A lack of clear and direct vision was perhaps the greatest fault of the book. The chapters had little to no clear intentionality, nor did any major theme arise to indicate its overall goal. Accordingly, a large portion of the book comes off like the ramblings of a brilliant scholar who would have benefited from some editorial input. Many of the ideas in the book are poorly underdeveloped. If these were the off-the-cuff notes from a lecture, then it might have been acceptable; but it is not. I am not sure what guidelines were being followed. But no matter what they were, they were muddled and unclear, and it resulted in a book that could have been something far better but which, sadly, fell drastically short.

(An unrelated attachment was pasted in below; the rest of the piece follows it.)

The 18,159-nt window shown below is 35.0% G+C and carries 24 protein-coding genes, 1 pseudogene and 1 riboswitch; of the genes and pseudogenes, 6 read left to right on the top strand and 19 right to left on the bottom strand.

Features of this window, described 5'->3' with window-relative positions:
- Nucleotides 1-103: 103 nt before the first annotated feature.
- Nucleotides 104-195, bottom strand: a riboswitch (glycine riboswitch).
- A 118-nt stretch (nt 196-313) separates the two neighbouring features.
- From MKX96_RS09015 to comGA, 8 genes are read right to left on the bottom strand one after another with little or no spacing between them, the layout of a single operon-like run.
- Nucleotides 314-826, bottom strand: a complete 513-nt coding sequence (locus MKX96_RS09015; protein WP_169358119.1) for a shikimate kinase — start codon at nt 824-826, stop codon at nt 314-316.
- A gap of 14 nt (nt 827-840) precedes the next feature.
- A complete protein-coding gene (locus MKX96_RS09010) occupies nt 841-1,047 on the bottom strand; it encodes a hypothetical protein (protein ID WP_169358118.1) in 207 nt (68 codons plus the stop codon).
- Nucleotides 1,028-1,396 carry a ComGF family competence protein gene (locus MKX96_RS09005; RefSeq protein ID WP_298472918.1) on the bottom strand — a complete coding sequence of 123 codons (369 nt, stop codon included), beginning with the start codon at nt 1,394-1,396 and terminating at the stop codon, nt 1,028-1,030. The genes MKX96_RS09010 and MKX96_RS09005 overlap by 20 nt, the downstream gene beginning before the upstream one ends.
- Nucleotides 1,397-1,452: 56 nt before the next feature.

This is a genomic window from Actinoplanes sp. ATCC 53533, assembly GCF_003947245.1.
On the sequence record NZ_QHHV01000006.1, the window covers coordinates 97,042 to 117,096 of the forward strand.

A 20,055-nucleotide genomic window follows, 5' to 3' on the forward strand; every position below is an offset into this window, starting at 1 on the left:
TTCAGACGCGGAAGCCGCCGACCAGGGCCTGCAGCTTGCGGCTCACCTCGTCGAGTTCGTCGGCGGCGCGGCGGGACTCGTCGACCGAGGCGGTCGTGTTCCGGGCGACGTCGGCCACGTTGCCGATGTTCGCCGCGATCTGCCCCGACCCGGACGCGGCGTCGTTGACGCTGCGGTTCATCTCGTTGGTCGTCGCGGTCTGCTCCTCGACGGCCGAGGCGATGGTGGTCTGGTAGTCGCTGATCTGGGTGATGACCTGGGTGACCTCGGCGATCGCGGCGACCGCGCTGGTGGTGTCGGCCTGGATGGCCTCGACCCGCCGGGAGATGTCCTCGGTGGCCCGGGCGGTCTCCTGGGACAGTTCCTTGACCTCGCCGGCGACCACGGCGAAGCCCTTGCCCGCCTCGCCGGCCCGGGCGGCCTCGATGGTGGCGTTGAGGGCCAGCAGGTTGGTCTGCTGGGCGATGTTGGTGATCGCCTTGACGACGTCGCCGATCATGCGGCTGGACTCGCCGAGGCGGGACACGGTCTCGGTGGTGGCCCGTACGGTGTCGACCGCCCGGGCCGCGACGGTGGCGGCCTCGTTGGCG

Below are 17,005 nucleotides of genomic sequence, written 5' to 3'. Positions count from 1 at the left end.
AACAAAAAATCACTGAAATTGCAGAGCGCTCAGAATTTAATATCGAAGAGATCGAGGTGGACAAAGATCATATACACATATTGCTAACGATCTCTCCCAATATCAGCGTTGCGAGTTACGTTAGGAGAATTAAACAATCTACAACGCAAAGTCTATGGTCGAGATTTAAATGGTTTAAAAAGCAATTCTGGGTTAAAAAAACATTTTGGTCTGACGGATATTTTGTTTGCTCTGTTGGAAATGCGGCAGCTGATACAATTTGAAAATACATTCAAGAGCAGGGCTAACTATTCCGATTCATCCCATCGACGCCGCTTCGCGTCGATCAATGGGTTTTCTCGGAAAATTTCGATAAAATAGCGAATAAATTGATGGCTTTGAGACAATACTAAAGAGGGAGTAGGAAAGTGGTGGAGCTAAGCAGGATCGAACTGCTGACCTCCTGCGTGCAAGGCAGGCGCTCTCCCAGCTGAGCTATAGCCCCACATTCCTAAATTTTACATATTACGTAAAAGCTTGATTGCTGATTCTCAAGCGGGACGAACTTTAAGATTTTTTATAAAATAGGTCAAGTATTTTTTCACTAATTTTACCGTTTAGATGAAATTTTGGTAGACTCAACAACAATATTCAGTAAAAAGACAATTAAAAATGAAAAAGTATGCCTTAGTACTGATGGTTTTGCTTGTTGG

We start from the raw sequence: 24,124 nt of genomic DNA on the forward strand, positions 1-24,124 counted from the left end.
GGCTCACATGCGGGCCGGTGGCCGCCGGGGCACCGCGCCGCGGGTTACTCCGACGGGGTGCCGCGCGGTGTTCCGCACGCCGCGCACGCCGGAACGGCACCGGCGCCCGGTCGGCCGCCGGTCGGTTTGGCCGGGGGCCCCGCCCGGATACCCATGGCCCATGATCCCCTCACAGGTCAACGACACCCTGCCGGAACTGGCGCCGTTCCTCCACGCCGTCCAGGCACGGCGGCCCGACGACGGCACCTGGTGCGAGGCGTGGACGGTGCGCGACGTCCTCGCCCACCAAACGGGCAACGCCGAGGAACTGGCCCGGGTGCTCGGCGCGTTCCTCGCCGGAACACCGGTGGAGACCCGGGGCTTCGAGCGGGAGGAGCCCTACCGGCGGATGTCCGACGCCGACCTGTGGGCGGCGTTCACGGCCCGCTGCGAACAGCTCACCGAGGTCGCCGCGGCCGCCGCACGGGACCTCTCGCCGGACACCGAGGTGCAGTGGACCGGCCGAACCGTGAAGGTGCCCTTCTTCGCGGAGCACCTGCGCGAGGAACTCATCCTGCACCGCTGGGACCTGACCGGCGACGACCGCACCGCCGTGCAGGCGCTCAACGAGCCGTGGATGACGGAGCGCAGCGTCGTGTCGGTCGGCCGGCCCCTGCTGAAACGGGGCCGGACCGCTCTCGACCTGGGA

An example that is rather humorous to me is the appearance of a Donald Trump reference. It is an example of a random thought that appears in the book, but one that never develops into anything of substance. In chapter 3 we stumble upon this sentence: “Now an obviously potential fascist global billionaire leader of the ‘free world’ has been running for President of the United States under auspices of one of the two major parties.” 1 This remark does not seem to fit within the context of the chapter, which is a reflection on the reception of Schleiermacher’s thought in America. The paragraph this sentence appears in ends with a series of questions following the notion of a divided nation: “How will Schleiermacher’s thought be received in the United States of America and elsewhere in the years ahead?” 2 No clear answer is given, except for a hint towards Schleiermacher’s proto-ecological theology—something I would have been more than excited to read about, but nothing of substance is ever developed. It seems like an attempt to be speculative about the future state of America and Schleiermacher’s influence in it, but it offers little regarding what that might actually look like.